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By Lisa Radinovsky for GREECE-IS
The ancient Greeks had it right. Homer, the author of The Iliad and The Odyssey, referred to olive oil as “liquid gold.” Hippocrates, the physician known as the father of Western medicine, called it “the great healer” and prescribed it for 60 medical conditions. Dioscorides, another doctor, was one of the first to recognize that the healthiest olive oils were the fresh oils extracted from certain varieties of unripe olives – a fact recently confirmed by scientists, whose studies have also added to the long list of olive oil’s health benefits.
According to myth, in a competition to become the patron of an as-yet unnamed city, the goddess Athena beat Poseidon when it was judged by the city’s residents that her gift to humanity, the olive tree, was more impressive than the sea god’s not-so thirst-quenching salty spring. Thus the city of Athens acquired its name and its patron goddess, along with the trees that have been prized for their tasty and nutritious fruit ever since.
In real life, according to food historian Mariana Kavroulaki, ancient Greeks “selected the olive tree because it was reliable, long-lasting, and very fertile. Olives were used as food and as fuel; the oil was a basic product in lighting, medicine, diet, and cosmetics, and the export of the oil was of great economic importance.”
“Greeks realized from very early on just how essential olive oil was to both their daily lives and their economy,” bringing them both wealth and good health. In fact, olive oil has played an integral part in the Greek diet and Greek healthcare for millennia.
“Let food be thy medicine and medicine be thy food” – Hippocrates
It’s no coincidence that Mediterranean populations tend to live longerand suffer less from heart disease, high blood pressure and strokes than North Americans and northern Europeans. This observation has inspired great interest in the Mediterranean diet, particularly olive oil, one of its main components. Hundreds of studies have explored olive oil’s health benefits over the last six decades, ever since Ancel Keys initiated his famous Seven Countries Study in the 1950s.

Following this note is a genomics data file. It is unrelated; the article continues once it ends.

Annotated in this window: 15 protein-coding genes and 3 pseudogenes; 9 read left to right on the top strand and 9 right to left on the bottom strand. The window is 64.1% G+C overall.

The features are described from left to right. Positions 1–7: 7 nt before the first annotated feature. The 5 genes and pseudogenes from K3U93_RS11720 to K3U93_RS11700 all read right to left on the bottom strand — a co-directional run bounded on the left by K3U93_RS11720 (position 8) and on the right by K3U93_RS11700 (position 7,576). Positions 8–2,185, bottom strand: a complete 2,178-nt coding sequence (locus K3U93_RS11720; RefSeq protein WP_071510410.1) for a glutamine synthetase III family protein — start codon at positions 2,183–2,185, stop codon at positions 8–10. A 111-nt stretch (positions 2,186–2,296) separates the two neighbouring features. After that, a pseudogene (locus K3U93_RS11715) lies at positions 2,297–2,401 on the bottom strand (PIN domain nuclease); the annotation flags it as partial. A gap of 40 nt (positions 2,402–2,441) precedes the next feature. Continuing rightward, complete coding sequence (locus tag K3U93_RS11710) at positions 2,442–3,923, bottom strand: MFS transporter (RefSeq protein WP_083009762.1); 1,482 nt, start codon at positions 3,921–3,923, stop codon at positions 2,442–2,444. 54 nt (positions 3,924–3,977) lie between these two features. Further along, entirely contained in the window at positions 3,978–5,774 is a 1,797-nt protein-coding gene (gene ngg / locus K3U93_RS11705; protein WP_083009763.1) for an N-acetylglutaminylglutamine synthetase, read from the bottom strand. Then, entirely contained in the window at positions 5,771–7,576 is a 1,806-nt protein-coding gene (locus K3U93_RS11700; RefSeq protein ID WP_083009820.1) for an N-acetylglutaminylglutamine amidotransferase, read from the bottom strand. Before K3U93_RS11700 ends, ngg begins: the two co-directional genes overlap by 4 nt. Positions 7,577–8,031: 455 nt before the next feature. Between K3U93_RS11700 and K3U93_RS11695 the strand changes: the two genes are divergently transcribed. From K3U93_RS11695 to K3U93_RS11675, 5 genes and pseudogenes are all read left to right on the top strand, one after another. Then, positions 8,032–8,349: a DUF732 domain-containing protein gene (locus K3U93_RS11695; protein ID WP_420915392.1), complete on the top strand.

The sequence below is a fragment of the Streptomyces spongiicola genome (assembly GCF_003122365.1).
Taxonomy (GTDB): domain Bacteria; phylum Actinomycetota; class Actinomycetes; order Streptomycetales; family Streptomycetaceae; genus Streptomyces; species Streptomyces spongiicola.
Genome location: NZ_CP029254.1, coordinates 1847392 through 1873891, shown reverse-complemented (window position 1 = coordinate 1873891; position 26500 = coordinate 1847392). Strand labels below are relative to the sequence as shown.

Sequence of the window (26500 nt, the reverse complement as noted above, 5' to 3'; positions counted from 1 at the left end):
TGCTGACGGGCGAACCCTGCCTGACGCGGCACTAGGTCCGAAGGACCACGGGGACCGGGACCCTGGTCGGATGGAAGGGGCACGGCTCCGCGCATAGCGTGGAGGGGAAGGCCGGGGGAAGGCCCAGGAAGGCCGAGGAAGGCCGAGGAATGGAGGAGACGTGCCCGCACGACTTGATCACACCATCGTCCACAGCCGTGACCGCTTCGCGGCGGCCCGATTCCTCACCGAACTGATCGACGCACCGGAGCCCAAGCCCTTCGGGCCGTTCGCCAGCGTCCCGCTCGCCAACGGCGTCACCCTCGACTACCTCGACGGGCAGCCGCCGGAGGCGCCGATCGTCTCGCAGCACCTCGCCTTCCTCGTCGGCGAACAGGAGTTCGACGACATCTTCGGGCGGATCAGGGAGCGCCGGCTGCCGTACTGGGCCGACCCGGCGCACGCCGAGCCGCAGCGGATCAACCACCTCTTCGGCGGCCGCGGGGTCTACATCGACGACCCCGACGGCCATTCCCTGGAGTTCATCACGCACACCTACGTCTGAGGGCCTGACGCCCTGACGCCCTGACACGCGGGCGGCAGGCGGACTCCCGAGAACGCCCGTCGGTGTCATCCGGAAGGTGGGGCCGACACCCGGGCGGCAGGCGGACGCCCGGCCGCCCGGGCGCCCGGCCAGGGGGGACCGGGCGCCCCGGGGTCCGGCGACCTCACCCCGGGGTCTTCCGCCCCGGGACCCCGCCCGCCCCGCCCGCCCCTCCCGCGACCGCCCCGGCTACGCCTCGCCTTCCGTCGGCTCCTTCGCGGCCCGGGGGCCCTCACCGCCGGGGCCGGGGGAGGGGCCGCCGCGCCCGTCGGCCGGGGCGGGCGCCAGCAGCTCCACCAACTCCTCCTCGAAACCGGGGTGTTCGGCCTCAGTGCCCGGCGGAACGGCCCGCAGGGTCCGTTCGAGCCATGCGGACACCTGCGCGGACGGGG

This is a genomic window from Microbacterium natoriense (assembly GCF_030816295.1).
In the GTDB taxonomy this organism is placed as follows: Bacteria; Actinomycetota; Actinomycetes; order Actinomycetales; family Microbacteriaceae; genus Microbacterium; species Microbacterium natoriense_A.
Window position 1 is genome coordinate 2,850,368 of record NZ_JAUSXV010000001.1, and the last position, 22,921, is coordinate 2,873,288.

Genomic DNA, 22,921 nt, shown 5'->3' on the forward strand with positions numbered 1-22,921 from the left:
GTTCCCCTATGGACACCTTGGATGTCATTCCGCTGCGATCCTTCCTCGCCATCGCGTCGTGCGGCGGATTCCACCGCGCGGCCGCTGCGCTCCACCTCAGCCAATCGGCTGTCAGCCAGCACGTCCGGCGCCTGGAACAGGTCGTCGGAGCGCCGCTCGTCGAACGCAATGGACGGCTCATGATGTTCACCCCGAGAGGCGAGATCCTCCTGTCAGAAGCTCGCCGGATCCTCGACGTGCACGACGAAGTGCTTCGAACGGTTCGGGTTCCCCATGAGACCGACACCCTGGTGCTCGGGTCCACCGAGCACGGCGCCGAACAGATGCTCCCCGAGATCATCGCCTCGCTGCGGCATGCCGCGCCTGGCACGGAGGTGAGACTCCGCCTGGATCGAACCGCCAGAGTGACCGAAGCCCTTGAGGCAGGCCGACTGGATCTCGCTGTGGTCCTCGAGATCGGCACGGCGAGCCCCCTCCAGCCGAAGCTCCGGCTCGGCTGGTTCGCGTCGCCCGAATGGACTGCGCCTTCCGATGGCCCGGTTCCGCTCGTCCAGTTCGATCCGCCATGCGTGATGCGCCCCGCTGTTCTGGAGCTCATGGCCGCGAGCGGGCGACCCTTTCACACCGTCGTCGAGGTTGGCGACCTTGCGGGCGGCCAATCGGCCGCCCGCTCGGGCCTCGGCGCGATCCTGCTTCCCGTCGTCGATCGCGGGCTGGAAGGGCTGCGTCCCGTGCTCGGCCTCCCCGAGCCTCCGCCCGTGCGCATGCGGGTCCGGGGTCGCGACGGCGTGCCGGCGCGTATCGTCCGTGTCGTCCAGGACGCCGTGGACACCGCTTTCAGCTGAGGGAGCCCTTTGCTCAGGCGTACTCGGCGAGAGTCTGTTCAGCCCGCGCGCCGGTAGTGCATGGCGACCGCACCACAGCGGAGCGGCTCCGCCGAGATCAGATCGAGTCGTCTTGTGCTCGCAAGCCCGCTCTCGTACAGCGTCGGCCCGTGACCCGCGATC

Mary M. Flynn, PhD, RD, a Brown University professor and dietician at the Miriam Hospital in Rhode Island, explains that there is a “common misperception that the health benefits of olive oil are due to the monounsaturated fat content,” which is often viewed as being healthier than saturated fat and trans fat. However, olive oil offers far more than that, according to Flynn: “Studies done in animals and in test tubes have shown that the phenols in olive oil have amazing health benefits, such as selectively killing cancer cells, decreasing inflammation as much as ibuprofen will, and inhibiting tumor growth.”
In 2012, the European Food Safety Authority (EFSA) approved the following claim: “olive oil polyphenols contribute to the protection of blood lipids from oxidative stress.” University of Athens professor Prokopios Magiatis explains that this “means protection of LDL cholesterol from oxidation and consequently protection from heart attack and stroke.” The EFSA limited the health claim to certain polyphenols, including oleacein and oleocanthal, and to olive oils that contain a particular amount of them.
We need antioxidants to avoid excessive damage from oxidative stress, which has also been linked to illnesses such as chronic fatigue syndrome, fibromyalgia, diabetes, Alzheimer’s disease, Parkinson’s disease, atherosclerosis and cancer. Scientific studies suggest that some olive oil polyphenols, including oleacein and oleocanthal, can help us avoid this damage and help prevent these diseases.
Much of the recent research on olive oil has focused on the contribution of polyphenols, which are antimicrobial and anti-inflammatory as well as antioxidants. Extra virgin olive oil (EVOO) is the type of olive oil that tends to be richest in polyphenols; it is unrefined, and refining destroys many of the healthy compounds. (The amount and type of polyphenols varies from one EVOO to another, and virgin olive oil also contains smaller amounts of them.) Extra virgin oil is, therefore, recommended for those seeking maximum health benefits.
Oleocanthal, a polyphenol found only in some types of olive oil, has actually been compared to a common medication. One day in 2005, American scientist Gary Beauchamp tasted a freshly pressed EVOO and noticed a peppery stinging sensation in his throat very similar to a feeling he had when consuming a solution of the non-steroidal anti-inflammatory drug ibuprofen. Further investigation led to the groundbreaking discovery that oleocanthal also has similar anti-inflammatory effects to the drug.